to show that this rivalry between
Christianity and Judaism. Shakespeare represents these characters as two religions which are in conflict, and through this conflict, fabricates their perspectives of the other religion being insuperior. In effect, Antonios debt becomes a life threatening situation. The bond however, backfired on Shylock.
Shylock was blinded by arrogance and
too eager on having Christian flesh, that
he himself misinterpreted his own bond. Shakespeare uses these representations
to show that arrogance, and religious
racism lead to conflicts. Not only that
but also, through underground money
lending can cause problems, as the
person signing the bond or creating the
bond, may have their own interpretation
of the bond. Shakespeare uses this comedy
together with his representations to deliever
a life skill, as well as show that misinterpretation
is a source of conflicting perspectives. Misinterpretation is a key concept
and factor in contributing to a
conflicting perspective. Misinterpretation is understanding
the situation differently. Which in turn,
creates two interpretations to the story. Misinterpretation is usually the "genesis",
the beginning of forming conflictive
perspectives. These texts demonstrate
this through their unique ways...... The Romans In Britain This case was started due to a misinterpretation by a solicitor by the name of Ross-Crones. The prosecutor Mary Whitehouse, filed a private prosecution against the director (Micheal Bogdanov) of The Romans In Britain, because she "claimed" to have seen two men simulate anal rape. Mr. Ross-Crones was called in to view the play to see if it had breached Section 13 of Sexual Offences Act of 1956 because Sir Horace Cutler had seen a "penis" during the play. Sir Horace Cutler misinterpreated what he saw, the "penis" was one of the men's thumb on stage. His was sitting too far away from the stage and interpreted the thumb incorrectly. A little contextual fact, the law of
Section 13 had only applied to sexual
activitie's in a men's public toilet. Mr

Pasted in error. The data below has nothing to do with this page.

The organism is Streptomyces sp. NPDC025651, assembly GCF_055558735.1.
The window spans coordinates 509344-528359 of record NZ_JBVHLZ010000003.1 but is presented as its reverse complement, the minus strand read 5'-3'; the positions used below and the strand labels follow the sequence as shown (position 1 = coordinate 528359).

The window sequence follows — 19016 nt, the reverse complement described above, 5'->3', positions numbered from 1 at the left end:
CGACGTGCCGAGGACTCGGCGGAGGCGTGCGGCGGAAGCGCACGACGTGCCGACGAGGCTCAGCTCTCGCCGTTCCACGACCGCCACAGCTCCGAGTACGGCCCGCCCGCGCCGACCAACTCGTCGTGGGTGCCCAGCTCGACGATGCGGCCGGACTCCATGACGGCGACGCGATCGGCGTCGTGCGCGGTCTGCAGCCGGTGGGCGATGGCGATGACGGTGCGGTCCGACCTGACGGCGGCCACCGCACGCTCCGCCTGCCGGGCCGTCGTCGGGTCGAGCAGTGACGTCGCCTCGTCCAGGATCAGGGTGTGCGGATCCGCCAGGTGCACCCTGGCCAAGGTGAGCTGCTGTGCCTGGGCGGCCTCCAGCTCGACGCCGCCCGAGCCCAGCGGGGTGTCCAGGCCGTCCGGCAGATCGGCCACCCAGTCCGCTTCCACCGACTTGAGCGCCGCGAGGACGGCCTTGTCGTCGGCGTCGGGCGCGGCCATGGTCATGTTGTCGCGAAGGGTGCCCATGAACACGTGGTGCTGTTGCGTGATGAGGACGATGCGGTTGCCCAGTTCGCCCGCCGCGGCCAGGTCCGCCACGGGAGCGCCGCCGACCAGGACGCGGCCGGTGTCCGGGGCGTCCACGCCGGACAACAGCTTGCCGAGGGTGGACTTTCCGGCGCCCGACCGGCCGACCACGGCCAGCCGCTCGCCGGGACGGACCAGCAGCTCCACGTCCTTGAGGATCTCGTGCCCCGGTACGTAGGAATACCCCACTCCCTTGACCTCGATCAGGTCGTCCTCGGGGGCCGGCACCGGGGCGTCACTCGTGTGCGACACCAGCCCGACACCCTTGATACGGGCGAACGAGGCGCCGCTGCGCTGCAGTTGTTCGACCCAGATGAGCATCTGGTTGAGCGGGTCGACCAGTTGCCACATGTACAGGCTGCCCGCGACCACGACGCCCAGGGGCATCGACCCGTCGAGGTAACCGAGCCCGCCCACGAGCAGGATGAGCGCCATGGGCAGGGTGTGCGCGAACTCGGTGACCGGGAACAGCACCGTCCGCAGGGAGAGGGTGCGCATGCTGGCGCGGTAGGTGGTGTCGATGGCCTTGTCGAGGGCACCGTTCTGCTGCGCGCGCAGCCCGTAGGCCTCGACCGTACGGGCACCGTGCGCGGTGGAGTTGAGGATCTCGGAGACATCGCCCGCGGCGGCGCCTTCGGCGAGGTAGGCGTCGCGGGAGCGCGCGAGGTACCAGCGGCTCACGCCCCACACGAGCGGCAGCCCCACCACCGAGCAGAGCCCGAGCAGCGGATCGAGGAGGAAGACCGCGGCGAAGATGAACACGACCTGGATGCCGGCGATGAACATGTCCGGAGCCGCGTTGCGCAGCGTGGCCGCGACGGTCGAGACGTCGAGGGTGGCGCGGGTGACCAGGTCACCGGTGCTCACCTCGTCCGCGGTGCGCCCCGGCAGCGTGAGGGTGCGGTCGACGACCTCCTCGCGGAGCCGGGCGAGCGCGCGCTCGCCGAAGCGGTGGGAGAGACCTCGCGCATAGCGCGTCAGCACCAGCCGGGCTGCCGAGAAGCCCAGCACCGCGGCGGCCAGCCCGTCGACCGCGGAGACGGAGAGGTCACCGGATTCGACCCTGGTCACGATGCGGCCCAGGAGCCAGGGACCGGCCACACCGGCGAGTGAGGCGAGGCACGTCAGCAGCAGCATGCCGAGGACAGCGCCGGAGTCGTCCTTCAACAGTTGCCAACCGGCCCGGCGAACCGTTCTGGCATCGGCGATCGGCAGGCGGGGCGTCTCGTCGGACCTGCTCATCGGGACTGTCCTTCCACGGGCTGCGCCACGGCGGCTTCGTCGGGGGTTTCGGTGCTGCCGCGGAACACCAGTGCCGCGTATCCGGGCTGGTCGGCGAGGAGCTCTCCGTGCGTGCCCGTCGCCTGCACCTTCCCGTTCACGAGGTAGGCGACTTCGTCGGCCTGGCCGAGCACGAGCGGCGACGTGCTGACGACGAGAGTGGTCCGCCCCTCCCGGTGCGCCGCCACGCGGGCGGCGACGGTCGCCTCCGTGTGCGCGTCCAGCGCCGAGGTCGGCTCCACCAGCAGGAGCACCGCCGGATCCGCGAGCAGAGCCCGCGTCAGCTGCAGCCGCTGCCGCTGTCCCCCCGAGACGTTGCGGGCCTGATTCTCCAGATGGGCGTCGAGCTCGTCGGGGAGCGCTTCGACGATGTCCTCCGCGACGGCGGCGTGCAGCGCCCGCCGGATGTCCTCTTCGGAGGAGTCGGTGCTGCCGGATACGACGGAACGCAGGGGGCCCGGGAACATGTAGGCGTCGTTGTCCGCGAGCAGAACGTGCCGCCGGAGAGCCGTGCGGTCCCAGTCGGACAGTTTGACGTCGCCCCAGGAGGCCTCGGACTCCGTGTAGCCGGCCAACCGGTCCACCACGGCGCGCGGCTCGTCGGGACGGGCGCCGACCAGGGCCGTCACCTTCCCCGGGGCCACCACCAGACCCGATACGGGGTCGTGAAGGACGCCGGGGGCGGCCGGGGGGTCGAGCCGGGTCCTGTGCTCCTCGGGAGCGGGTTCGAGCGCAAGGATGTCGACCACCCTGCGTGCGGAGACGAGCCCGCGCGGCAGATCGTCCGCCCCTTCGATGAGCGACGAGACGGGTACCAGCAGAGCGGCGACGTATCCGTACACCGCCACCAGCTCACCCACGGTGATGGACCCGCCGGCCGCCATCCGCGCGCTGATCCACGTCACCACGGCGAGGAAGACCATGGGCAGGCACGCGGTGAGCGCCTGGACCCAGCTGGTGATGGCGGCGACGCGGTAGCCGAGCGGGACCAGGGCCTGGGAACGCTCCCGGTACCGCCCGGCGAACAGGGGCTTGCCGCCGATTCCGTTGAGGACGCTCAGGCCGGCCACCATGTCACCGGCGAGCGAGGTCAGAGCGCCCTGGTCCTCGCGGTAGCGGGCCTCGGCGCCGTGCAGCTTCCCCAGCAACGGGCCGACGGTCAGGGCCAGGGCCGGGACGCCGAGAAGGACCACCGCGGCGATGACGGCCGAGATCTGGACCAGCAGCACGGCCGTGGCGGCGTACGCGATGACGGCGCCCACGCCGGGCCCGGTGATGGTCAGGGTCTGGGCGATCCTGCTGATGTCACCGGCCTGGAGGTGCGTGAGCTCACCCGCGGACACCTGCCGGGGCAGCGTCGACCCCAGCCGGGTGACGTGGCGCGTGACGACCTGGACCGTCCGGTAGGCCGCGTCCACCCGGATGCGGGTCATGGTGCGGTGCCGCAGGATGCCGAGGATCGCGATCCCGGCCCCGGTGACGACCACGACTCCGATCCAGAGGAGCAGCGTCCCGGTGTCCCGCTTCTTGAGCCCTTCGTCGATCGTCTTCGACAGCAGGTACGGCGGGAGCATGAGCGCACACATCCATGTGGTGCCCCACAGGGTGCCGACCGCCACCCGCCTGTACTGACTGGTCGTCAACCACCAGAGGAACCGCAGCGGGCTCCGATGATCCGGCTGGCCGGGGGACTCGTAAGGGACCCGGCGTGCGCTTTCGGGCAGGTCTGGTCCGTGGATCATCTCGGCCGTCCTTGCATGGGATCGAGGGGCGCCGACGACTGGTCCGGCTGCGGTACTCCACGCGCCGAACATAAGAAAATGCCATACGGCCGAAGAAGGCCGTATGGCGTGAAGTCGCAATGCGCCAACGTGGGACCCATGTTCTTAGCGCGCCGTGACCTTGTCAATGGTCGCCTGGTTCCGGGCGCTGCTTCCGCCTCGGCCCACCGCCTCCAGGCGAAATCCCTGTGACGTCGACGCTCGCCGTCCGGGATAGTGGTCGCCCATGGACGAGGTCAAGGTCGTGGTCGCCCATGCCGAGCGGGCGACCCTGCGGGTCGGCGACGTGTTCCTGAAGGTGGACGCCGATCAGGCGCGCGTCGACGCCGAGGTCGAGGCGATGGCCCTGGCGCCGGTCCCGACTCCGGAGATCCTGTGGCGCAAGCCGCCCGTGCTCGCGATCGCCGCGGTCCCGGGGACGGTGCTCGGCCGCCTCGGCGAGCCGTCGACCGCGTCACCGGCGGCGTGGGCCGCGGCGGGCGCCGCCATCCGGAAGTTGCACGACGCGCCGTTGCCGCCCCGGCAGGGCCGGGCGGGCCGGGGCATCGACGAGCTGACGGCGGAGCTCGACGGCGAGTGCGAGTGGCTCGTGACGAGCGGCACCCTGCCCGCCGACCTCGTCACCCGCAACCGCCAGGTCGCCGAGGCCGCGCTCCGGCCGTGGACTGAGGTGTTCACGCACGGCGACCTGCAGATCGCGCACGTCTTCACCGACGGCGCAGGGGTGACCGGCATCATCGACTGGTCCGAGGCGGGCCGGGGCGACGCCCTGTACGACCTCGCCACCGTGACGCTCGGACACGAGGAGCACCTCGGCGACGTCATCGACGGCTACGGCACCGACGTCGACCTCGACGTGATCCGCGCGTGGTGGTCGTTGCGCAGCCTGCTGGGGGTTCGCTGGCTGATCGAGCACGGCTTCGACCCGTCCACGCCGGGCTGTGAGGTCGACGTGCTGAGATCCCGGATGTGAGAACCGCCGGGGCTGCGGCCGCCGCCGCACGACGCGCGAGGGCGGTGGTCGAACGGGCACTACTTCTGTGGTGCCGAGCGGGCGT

Ross Crones argued to the judge that, the National Theatre was a public place and so the act could be applied for ‘procuring, by a male, the commission of an act of gross indecency with another male, in a public place’. Mr Ross-Crones went to go see
the play himself to confirm this
however he was sitting too far back
from the stage, meaning his eyes would've
misinterpreted what he had seen. There had
been no complaints about the play showing
any simulated rape, and so it could have
been a misinterpretation, which also made
his argument in court invalid. Robertson uses persuasive language
to convince the audience of his
perspective. Robertson also represents
characters a certain way to help aid
the audience is going with perspective.
In this case, Robertson depicts Mary
Whitehouse as the antogonist. Other
than stating the obvious that he is
arguing against her in court, he mocks
her in this case. A quote saying "For a woman
of seventy-one, mother and grandmother, to
challenge an act of simulated buggery at
the National Theatre in the full publicity
which would attend the trail - what a comment on the days in which we live" pg 166. This quote shows that Robertson is mocking Whitehouse and is against her. Robertson also uses metaphor's
and irony to get get the audience on his side. A quote on pg 166, is a perfect example of this: "So Director of Private Prosecutions reassembled her devout legal battalion from the war over Gay News and girded her loins for battle against a play she had not seen in a theatre she had never attended." Robertson through mocking the persecutors, and
through demonstrating that misinterpretation is
a cause of conflicting perspectives, is able to
shape our own perspective and join the defendants
in the case. Misinterpretations is the "instigator"
of Conflicting Perspectives. Misinterpretations
start the conflict, stirs it up, creates
perspectives. So that in the end produce meanings
from stirring up character representations due to
ignorance, old age or religious conflicts and so much
more. Robertson and Shakespeare are able to both
demonstrate these conflicting perspectives
through misinterpretation, in two different
ways, one being "real cases" and the other fiction.
Their perspectives also shape ours through the
use of language techniques, context and
representations to produce meaning, and their goal
of persuading the audience of their perspective. However, we do not know
that Robertson's personal
cases are the "real truth",
just his personal perspective
which is bias. By:
Andrew Hoang
Full transcript